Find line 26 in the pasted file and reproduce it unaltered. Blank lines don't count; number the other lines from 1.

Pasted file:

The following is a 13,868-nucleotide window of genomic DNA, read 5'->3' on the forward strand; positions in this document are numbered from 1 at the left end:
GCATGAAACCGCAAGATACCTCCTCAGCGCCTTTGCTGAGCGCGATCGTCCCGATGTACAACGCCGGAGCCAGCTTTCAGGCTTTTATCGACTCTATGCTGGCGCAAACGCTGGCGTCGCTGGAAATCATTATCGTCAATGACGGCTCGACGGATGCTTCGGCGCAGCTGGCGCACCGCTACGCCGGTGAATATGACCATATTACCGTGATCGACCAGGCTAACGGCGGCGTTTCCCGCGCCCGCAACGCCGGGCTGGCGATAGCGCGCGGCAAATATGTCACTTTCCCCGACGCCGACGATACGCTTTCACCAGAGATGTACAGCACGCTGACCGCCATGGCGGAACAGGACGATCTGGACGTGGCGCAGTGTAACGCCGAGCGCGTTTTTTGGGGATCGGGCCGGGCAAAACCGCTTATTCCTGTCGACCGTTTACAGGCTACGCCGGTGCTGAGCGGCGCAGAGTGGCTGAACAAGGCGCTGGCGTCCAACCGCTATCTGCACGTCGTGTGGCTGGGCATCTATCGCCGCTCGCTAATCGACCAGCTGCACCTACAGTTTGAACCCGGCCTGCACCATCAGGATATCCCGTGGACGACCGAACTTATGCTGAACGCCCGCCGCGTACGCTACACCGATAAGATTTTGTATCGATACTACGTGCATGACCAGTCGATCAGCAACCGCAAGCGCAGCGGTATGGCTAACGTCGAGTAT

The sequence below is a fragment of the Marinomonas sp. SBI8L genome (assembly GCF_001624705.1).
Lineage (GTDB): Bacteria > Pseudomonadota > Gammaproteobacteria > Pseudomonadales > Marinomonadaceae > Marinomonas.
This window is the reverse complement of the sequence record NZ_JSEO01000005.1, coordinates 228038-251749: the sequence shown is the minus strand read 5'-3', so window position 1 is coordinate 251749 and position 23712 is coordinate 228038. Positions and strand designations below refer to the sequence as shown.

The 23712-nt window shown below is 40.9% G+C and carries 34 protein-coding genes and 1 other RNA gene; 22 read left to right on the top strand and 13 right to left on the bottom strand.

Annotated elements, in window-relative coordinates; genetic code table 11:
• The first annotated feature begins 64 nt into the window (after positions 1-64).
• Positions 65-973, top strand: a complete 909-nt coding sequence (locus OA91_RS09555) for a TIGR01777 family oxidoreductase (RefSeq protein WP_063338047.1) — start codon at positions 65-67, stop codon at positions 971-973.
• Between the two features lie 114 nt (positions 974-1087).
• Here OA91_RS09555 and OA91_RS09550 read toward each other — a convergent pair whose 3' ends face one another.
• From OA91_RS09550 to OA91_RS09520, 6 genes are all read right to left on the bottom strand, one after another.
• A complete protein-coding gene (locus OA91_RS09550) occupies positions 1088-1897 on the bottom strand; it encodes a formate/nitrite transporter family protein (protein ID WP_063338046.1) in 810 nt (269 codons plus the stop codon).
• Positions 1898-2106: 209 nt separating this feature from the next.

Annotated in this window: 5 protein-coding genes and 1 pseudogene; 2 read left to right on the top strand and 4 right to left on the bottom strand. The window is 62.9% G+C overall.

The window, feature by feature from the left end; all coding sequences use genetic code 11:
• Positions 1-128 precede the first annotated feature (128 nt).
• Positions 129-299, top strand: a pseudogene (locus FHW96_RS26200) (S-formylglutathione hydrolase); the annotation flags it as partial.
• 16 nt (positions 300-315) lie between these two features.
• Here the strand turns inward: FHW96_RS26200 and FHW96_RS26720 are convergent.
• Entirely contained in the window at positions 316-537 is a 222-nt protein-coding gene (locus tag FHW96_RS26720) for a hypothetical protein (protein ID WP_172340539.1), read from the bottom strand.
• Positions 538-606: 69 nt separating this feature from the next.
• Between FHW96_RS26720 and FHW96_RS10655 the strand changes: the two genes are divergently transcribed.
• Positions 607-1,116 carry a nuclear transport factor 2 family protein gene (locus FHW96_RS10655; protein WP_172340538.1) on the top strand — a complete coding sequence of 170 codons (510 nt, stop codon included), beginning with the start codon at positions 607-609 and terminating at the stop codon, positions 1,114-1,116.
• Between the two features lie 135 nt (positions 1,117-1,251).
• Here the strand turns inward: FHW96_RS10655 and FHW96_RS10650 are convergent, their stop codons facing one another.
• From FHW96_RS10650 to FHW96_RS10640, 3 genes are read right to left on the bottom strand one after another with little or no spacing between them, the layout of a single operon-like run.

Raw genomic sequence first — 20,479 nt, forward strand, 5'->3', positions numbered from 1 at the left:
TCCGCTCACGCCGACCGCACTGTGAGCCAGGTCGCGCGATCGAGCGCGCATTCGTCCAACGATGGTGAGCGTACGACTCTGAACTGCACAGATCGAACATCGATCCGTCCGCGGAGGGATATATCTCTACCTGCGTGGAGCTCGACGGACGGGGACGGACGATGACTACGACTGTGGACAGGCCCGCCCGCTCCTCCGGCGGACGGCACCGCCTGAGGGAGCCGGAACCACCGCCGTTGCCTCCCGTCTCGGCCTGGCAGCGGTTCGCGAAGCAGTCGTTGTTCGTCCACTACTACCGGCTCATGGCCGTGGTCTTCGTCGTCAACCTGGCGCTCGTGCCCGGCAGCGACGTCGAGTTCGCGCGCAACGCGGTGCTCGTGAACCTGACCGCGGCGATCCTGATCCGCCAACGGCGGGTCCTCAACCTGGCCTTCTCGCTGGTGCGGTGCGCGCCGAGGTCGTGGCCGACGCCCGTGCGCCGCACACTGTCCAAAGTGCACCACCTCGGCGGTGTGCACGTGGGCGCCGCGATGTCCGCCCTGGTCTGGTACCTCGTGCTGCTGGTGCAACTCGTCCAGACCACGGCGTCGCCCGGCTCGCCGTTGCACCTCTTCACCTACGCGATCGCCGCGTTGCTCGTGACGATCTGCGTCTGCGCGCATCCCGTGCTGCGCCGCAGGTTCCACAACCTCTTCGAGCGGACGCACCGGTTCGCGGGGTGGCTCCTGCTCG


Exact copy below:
• Here the strand turns inward: FHW96_RS10655 and FHW96_RS10650 are convergent, their stop codons facing one another.